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The policy gap between presidential candidates Donald Trump and Hillary Clinton is unprecedented, particularly when it comes to one of the most controversial issues in this election cycle – US immigration reform.
Trump is determined to a build a wall and potentially deport some immigrants living in the US illegally, while Clinton has pledged to protect some undocumented immigrants from deportation and help them integrate into American society.
Experts from all sides of the immigration debate have criticized both candidates’ plans to varying degrees. Some have cast Trump’s proposals as “un-American“and Clinton’s as “undermining immigration laws.”
Business Insider takes a closer look at where the candidates stand on immigration reform – specifically on border security, deportations, refugee resettlement, detentions, paths to citizenship, visas, and work permits.
- Skye Gould/Business Insider
Donald Trump’s most prominent proposal – building a wall along the US-Mexico border – includes assertions that Mexico will pay for the wall, which would could cost between $5 billion to $10 billion, according to the Trump campaign.
“I will build a great, great wall on our southern border, and I will have Mexico pay for that wall,” Trump first told the crowd when announcing his presidential bid in June 2015 and has said at almost every campaign rally.
- Jose Luis Gonzalez/Reuters
If Mexico cannot make a one-time payment, a Trump administration could compel the country to pay for the wall in several different ways, like intercepting wire transfers initiated by undocumented immigrants. Only those who can prove their legal status would be allowed to wire money outside the US. Trump also proposes increasing fees on visas, tariffs, and border-crossing cards – a major cause of overstays.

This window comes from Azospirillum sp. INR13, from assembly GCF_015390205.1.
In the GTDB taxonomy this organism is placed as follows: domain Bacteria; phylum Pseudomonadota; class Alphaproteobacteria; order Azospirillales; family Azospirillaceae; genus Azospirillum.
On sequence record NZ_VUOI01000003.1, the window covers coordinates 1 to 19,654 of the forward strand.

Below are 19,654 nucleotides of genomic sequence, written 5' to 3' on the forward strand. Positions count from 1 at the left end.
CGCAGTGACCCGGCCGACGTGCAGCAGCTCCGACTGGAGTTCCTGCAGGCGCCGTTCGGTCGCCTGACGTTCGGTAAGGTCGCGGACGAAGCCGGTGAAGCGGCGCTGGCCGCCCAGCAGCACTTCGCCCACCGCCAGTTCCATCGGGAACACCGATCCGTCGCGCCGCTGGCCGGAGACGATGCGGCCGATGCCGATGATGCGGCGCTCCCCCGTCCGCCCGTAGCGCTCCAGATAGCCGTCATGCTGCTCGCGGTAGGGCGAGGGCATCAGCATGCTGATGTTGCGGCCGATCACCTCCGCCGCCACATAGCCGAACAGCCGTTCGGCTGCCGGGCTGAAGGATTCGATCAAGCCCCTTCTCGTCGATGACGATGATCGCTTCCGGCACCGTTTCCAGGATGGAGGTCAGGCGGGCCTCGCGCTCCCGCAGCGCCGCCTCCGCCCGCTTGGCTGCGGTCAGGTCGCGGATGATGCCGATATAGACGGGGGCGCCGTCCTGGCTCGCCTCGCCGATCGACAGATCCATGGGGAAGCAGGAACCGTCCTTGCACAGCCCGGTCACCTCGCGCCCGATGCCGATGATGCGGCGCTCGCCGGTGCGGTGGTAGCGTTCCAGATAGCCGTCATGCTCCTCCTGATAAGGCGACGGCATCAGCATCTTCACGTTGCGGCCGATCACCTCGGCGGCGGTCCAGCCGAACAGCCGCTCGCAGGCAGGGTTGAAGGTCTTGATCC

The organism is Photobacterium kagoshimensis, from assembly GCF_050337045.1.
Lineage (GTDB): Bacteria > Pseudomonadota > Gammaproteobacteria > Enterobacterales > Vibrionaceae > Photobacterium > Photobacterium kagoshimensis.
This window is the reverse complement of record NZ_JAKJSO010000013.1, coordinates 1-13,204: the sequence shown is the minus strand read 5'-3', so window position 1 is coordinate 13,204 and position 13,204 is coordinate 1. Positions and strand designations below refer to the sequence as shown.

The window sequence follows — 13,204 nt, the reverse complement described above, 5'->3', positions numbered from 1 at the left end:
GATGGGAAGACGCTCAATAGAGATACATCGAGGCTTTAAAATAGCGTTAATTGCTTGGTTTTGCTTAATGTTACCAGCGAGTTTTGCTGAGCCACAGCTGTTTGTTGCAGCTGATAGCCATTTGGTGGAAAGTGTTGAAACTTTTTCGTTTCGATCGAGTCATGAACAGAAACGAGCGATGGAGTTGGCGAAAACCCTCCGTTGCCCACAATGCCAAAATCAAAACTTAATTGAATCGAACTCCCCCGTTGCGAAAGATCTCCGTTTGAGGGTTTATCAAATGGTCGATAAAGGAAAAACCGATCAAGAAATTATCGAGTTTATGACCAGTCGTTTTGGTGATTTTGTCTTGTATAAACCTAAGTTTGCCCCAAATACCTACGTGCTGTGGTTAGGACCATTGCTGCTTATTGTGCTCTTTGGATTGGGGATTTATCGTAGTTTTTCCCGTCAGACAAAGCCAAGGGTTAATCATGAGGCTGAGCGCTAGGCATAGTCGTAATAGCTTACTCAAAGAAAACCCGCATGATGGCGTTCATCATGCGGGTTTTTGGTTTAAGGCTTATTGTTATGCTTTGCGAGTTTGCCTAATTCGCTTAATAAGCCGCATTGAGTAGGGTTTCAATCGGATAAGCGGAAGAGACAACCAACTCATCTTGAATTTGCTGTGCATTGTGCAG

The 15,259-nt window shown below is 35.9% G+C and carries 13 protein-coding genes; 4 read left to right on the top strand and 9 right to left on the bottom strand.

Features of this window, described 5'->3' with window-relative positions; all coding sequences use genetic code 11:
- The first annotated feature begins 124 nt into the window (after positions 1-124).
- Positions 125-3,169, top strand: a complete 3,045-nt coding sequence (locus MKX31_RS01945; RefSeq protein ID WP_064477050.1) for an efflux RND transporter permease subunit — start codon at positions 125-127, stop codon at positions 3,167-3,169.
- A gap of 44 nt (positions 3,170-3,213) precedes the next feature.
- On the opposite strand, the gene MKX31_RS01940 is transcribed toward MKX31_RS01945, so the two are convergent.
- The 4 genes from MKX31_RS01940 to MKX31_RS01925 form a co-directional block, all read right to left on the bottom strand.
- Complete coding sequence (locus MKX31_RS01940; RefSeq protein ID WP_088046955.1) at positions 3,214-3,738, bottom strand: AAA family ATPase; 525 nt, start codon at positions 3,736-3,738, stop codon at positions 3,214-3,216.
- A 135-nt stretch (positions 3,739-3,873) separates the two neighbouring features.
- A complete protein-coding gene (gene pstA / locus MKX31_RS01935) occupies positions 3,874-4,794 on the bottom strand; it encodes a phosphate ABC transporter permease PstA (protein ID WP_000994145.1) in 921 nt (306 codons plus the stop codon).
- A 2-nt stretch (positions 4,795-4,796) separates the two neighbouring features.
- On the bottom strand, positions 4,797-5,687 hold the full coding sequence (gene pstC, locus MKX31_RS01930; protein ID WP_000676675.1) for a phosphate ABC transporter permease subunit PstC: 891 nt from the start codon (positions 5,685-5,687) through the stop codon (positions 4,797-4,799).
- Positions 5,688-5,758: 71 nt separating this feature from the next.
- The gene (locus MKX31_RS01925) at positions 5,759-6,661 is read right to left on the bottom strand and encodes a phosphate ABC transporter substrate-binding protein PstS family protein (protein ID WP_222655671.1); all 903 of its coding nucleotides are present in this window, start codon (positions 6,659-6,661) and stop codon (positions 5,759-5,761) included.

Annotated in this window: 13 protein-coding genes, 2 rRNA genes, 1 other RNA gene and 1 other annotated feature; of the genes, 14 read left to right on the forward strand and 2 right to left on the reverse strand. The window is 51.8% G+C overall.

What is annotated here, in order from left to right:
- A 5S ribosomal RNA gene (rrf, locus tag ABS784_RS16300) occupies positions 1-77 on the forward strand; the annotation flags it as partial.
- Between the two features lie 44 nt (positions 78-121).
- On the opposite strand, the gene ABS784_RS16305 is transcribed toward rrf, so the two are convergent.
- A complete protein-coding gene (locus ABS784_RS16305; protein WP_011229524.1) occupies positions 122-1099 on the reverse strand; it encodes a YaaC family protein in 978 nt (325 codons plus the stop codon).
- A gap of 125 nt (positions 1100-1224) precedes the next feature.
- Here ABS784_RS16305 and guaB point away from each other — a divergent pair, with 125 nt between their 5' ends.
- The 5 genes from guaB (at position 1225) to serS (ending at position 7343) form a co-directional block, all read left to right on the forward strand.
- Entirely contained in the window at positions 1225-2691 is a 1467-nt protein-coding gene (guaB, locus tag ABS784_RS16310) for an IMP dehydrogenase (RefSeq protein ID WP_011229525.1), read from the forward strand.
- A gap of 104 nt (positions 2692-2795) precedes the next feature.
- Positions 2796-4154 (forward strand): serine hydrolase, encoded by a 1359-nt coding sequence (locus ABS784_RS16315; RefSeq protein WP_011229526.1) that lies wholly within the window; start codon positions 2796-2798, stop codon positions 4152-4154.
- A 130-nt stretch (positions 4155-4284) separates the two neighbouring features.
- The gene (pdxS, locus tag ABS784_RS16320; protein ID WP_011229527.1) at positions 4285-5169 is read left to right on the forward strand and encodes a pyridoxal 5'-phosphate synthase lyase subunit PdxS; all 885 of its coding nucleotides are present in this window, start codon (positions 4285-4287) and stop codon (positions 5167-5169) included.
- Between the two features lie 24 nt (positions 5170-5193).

After meeting with Mexican President Enrique Peña Nieto, who made it clear last month that Mexico would not pay for the wall, Trump recommitted his support for a physical wall and insisted Mexico will “100%” foot the bill.
Clinton calls for “[protecting] our borders and national security” and supported the 2013 Senate immigration bill that would have funded an enhanced border-security plan, including additional border fencing.
She asserts that the US-Mexican border has been enhanced and is now “the most secure border we have ever had,” and that it is now time for “a comprehensive immigration reform with a path to citizenship.”
Clinton even mocked Donald Trump’s proposed border wall as a “fantasy.”
Trump vowed to deport the estimated 11 million undocumented immigrants when he launched his campaign in June last year. He promised to create a “deportation force” and to impose criminal penalties on those immigrants whom he painted as rapists and drug dealers.
- Joshua Roberts/Reuters